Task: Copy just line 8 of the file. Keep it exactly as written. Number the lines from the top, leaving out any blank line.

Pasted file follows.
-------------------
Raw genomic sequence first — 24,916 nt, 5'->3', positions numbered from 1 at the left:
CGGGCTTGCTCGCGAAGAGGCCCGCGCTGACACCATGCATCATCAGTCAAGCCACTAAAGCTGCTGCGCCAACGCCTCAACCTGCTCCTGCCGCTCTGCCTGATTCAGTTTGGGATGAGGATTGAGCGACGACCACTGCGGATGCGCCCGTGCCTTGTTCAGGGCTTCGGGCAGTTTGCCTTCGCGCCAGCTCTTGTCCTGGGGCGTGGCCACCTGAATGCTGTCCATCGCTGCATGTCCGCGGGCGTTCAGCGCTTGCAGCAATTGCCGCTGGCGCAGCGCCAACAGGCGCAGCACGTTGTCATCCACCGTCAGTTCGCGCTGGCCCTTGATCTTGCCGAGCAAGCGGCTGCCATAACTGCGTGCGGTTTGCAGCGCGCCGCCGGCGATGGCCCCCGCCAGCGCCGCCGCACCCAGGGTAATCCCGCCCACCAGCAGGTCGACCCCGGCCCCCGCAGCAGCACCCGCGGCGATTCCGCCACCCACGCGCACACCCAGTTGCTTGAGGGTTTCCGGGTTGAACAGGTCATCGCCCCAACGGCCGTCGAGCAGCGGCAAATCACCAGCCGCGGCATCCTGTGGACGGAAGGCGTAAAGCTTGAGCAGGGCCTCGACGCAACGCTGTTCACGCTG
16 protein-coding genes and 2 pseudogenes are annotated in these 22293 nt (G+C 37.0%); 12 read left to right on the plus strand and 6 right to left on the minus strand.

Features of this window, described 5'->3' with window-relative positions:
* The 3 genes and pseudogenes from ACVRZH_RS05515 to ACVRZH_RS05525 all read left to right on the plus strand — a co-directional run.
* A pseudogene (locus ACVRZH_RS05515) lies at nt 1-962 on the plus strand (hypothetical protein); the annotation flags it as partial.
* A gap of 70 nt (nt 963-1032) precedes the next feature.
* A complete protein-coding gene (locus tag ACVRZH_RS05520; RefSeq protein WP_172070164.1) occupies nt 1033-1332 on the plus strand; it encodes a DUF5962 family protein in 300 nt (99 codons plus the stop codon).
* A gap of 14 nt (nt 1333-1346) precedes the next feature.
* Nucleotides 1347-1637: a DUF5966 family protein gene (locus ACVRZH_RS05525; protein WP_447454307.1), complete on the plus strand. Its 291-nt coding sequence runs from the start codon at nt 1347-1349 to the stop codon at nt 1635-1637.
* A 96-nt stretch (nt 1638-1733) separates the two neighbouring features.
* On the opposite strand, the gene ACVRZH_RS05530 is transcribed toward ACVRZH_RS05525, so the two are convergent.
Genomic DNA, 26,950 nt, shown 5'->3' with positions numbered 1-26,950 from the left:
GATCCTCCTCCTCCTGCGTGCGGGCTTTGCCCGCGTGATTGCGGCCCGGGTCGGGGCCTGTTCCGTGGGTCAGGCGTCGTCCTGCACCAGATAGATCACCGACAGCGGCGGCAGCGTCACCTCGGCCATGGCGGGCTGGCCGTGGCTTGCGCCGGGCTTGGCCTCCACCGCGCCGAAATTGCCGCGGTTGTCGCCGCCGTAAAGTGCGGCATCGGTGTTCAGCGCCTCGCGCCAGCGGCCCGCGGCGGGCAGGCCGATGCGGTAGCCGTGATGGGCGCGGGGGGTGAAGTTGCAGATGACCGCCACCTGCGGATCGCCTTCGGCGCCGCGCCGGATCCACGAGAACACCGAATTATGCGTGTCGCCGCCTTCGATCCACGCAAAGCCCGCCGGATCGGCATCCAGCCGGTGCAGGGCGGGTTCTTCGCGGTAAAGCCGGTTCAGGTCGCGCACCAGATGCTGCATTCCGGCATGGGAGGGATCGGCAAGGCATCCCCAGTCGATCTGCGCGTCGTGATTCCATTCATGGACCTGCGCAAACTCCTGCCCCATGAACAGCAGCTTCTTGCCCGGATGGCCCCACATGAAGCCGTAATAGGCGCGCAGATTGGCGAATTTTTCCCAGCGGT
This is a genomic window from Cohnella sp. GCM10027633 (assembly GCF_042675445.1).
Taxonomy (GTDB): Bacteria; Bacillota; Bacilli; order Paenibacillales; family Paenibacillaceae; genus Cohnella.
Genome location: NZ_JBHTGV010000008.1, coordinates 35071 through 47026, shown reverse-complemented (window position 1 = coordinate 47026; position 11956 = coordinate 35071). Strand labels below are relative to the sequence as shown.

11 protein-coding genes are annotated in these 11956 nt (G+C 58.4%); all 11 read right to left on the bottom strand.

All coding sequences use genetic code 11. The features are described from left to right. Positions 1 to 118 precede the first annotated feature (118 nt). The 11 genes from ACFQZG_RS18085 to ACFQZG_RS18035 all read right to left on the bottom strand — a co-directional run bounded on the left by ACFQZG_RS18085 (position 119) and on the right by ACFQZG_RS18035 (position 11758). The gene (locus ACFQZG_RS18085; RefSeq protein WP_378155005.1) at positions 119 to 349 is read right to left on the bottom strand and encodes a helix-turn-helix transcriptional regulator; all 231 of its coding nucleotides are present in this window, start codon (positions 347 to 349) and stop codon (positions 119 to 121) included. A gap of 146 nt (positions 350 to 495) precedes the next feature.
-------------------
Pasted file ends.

* A complete protein-coding gene (locus tag ACVRZH_RS05520; RefSeq protein WP_172070164.1) occupies nt 1033-1332 on the plus strand; it encodes a DUF5962 family protein in 300 nt (99 codons plus the stop codon).